Open main menu

The Five Orders of Architecture (Regola delle cinque ordini d'architettura) is a book on classical architecture by Giacomo Barozzi da Vignola from 1562, and is considered "one of the most successful architectural textbooks ever written",[1] despite having no text apart from the notes and the introduction.[2] Originally published in Italian as Regola delli cinque ordini d'architettura, it has been fully or partially translated in English with different titles, including Canon of the Five Orders of Architecture; Rules of the Five Orders of Architecture; Vignola: an elementary treatise on architecture comprising the complete study of the five orders, with indication of their shadows and the first principles of construction; The Five Orders of Architecture according to Giacomo Barozzio of Vignola, to Which are Added the Greek Orders; and The five orders of architecture, the casting of shadows and the first principles of construction based on the system of Vignola.

The Five Orders of Architecture
The Five Orders of Architecture - book cover.jpg
Modern English language cover
AuthorGiacomo Barozzi da Vignola
Original titleRegola delle cinque ordini d'architettura
CountryItaly
LanguageItalian
SubjectClassical architecture
GenreNon-fiction
Publication date
1562

Contents

ContentsEdit

The book tackles the five orders, Tuscan, Doric, Ionic, Corinthian, and composite in separate sections, each subdivided in five parts on the colonnade, arcade, arcade with pedestal, individual pedestals, and entablatures and capitals. Following those 25 sections were some less related parts on cornices and other elements. Written during the 1550s, it was published in 1562, and was soon considered the most practical work for the application of the five orders. Apart from the introduction, the book existed solely of 32 annotated plates, with views from the Pantheon illustrating the Corinthian order and the Theatre of Marcellus for the Doric order. Later editions had more illustrations.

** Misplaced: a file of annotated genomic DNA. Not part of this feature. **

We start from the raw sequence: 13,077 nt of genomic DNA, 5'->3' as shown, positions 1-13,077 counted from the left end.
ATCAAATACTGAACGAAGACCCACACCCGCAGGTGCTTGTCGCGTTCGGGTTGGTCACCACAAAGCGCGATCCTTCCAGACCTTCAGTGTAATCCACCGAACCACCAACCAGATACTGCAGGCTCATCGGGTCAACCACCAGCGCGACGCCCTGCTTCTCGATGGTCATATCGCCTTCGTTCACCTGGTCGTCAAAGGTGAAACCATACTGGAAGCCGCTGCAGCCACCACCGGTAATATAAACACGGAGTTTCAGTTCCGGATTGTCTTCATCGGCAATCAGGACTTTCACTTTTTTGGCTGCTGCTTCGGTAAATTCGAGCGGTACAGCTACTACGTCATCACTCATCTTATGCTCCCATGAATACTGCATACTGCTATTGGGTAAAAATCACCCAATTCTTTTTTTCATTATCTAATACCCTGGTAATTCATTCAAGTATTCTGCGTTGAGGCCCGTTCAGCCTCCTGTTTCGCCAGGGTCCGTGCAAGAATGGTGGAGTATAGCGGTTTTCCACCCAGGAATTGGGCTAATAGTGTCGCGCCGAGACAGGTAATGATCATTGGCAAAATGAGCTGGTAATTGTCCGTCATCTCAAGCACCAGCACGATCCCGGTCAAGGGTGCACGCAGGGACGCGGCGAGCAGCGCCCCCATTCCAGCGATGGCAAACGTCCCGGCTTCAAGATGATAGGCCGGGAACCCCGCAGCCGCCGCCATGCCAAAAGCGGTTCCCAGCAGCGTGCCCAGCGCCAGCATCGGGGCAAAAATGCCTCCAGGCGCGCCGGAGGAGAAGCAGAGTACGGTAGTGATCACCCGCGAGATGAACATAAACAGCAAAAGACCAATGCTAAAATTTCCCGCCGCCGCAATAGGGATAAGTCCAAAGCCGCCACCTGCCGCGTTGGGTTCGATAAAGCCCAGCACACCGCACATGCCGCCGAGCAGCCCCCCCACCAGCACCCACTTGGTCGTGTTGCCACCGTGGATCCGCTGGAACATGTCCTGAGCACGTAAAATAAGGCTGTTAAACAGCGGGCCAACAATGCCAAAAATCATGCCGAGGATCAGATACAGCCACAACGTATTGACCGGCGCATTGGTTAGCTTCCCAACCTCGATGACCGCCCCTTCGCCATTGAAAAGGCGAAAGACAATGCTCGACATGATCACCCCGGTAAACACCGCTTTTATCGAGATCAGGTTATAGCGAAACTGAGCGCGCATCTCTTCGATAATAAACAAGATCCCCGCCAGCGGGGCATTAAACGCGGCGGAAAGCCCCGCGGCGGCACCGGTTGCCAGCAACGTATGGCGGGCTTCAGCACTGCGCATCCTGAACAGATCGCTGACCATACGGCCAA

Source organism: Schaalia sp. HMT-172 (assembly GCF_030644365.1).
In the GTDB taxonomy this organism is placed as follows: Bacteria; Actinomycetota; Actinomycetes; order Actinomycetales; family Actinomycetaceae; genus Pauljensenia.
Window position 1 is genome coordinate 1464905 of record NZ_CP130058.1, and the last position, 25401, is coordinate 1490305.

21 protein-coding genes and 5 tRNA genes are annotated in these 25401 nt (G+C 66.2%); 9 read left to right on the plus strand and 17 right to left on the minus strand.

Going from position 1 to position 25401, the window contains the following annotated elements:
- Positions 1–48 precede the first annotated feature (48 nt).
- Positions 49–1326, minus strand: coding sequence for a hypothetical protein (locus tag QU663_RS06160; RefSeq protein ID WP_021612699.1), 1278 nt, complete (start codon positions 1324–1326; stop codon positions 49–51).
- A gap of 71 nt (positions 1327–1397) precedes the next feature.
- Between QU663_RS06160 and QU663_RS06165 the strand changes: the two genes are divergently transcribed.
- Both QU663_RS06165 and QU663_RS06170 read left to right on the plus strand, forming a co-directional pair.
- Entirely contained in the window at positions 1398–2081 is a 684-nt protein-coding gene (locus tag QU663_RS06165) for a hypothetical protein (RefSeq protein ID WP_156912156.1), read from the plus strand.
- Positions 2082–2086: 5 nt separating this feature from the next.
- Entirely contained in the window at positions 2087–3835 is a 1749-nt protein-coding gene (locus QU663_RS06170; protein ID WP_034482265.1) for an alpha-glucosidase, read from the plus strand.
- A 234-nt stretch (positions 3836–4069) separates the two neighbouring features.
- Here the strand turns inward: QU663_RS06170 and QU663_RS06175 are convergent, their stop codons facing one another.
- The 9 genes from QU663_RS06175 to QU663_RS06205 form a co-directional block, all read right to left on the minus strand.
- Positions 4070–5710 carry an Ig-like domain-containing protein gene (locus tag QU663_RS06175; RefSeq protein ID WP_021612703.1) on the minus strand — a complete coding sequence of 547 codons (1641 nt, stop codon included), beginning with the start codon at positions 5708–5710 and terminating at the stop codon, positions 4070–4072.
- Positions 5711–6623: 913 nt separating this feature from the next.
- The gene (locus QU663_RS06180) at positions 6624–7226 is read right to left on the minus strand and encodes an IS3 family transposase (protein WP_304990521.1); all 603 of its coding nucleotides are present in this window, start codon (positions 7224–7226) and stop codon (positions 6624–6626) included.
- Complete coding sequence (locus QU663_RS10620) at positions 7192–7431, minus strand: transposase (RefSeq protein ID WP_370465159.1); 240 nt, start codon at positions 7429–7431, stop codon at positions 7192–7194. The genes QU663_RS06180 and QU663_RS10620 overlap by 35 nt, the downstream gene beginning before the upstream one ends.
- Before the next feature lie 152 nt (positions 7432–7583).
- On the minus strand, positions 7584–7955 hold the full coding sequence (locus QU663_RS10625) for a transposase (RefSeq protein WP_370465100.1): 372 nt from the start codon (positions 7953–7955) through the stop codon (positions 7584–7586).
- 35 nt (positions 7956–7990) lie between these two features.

AuthorEdit

Vignola was an Italian Renaissance architect, assisting Michelangelo during his work on the St. Peter's Basilica. He was one of the architects of the Palazzo Farnese and the Church of the Gesu. Following the examples of the Classical Roman work of Vitruvius and the five books of the Regole generali d'architettura by Sebastiano Serlio published from 1537, Vignola started writing an architecture rule book on the classical orders. His work was more practical than the preceding two books which were more philosophical in nature.[3]

Editions and translationsEdit

For centuries it has been reprinted, translated, and used as an inspiration, e.g. for William Robert Ware's main work The American Vignola of 1904. By 1700, it had been reprinted fifteen times in Italian, and translated into Dutch, English, French, German, Russian and Spanish.[4] By the end of the twentieth century, more than 250 editions of the book had been published,[1] making it "the most widely used architectural textbook of all up to the nineteenth century [...] forming one of the universal bases of courses of architecture".[5]

GalleryEdit

NotesEdit

  1. ^ a b Evers, Vernd (2003). Architectural theory: from the Renaissance to the present. Taschen. p. 845. ISBN 978-3-8228-1699-8.
  2. ^ Summerson, John (1963). The classical language of architecture. MIT Press. p. 56. ISBN 978-0-262-69012-6.
  3. ^ Mallgrave, Harry Francis (2005). An Anthology from Vitruvius to 1870. Wiley-Blackwell. p. 590. ISBN 978-1-4051-0258-2.
  4. ^ Ware, William R. (1994). The American Vignola: a guide to the making of classical architecture. Courier Dover Publications. p. 160. ISBN 978-0-486-28310-4.
  5. ^ Kruft, Hanno-Walter (2003). A history of architectural theory: from Vitruvius to the present. Princeton Architectural Press. p. 706. ISBN 978-1-56898-010-2.

External linksEdit